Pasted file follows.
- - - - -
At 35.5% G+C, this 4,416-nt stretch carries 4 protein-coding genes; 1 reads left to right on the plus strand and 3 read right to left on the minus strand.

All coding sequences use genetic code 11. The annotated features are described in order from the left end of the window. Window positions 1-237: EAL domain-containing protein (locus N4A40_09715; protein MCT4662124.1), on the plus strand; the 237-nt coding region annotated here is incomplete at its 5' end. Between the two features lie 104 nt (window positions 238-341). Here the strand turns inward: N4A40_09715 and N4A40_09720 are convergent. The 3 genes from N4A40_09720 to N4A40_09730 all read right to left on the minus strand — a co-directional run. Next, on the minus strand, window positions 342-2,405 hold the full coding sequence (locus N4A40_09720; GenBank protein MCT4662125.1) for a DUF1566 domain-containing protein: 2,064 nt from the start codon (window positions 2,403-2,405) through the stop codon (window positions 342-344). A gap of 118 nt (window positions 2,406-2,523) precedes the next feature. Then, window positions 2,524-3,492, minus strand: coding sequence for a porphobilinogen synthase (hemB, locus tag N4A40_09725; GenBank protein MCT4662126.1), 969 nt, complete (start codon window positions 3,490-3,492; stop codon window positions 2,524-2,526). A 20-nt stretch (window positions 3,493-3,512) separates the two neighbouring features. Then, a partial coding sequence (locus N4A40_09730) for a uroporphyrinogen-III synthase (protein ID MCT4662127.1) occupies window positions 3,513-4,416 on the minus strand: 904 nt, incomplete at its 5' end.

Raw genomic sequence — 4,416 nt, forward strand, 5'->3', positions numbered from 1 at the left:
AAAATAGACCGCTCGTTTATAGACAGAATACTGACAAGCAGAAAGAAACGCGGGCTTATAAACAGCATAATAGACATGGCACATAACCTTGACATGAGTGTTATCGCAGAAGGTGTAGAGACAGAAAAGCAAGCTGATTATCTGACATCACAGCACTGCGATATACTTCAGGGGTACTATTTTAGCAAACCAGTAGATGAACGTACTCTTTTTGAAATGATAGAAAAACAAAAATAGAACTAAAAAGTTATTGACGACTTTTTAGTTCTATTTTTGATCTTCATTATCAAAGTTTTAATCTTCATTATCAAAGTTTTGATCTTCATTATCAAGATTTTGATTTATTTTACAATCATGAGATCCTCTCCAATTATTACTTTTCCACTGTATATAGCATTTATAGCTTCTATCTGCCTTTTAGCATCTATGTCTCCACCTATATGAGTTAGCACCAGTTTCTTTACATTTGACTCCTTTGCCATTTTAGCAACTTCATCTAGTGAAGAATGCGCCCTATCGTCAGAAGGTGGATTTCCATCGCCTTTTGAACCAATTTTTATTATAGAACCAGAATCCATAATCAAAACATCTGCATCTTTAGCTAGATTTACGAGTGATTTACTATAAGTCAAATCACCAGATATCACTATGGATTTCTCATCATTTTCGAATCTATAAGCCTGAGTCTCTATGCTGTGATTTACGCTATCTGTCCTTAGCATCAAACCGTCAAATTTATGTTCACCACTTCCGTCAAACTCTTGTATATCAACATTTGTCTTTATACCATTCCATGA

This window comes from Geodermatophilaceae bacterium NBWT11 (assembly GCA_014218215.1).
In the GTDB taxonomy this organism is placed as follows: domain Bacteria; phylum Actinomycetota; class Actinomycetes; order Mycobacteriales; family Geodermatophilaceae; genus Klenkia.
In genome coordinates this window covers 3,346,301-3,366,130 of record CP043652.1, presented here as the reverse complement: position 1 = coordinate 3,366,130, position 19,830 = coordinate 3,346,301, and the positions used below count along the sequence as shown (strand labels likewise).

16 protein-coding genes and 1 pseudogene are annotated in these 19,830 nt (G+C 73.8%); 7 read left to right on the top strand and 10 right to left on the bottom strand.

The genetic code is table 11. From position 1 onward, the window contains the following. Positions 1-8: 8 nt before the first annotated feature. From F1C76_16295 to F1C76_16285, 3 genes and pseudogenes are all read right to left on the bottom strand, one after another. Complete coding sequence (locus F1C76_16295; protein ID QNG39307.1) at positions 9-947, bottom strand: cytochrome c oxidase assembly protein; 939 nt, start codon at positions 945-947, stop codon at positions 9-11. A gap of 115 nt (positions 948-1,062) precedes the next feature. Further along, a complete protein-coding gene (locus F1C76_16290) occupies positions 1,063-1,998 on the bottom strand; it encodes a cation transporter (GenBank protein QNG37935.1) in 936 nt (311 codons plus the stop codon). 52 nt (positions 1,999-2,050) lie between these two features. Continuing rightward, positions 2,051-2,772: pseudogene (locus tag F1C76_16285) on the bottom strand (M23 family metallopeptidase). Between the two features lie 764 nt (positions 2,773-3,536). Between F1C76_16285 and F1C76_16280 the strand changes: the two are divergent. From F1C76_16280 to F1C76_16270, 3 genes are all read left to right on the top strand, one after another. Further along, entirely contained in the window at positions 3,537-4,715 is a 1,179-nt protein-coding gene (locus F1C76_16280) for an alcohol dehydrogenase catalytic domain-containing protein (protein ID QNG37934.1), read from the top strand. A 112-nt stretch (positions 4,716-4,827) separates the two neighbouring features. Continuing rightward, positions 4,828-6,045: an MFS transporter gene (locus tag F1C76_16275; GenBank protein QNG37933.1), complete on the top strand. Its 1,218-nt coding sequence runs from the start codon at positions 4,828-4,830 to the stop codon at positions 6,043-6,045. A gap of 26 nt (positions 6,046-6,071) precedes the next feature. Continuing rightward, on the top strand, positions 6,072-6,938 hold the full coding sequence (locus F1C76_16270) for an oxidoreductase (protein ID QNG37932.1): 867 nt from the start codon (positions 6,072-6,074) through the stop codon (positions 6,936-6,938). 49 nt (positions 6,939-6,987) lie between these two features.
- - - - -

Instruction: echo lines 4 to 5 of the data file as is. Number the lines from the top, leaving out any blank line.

AAAATAGACCGCTCGTTTATAGACAGAATACTGACAAGCAGAAAGAAACGCGGGCTTATAAACAGCATAATAGACATGGCACATAACCTTGACATGAGTGTTATCGCAGAAGGTGTAGAGACAGAAAAGCAAGCTGATTATCTGACATCACAGCACTGCGATATACTTCAGGGGTACTATTTTAGCAAACCAGTAGATGAACGTACTCTTTTTGAAATGATAGAAAAACAAAAATAGAACTAAAAAGTTATTGACGACTTTTTAGTTCTATTTTTGATCTTCATTATCAAAGTTTTAATCTTCATTATCAAAGTTTTGATCTTCATTATCAAGATTTTGATTTATTTTACAATCATGAGATCCTCTCCAATTATTACTTTTCCACTGTATATAGCATTTATAGCTTCTATCTGCCTTTTAGCATCTATGTCTCCACCTATATGAGTTAGCACCAGTTTCTTTACATTTGACTCCTTTGCCATTTTAGCAACTTCATCTAGTGAAGAATGCGCCCTATCGTCAGAAGGTGGATTTCCATCGCCTTTTGAACCAATTTTTATTATAGAACCAGAATCCATAATCAAAACATCTGCATCTTTAGCTAGATTTACGAGTGATTTACTATAAGTCAAATCACCAGATATCACTATGGATTTCTCATCATTTTCGAATCTATAAGCCTGAGTCTCTATGCTGTGATTTACGCTATCTGTCCTTAGCATCAAACCGTCAAATTTATGTTCACCACTTCCGTCAAACTCTTGTATATCAACATTTGTCTTTATACCATTCCATGA

This window comes from Geodermatophilaceae bacterium NBWT11 (assembly GCA_014218215.1).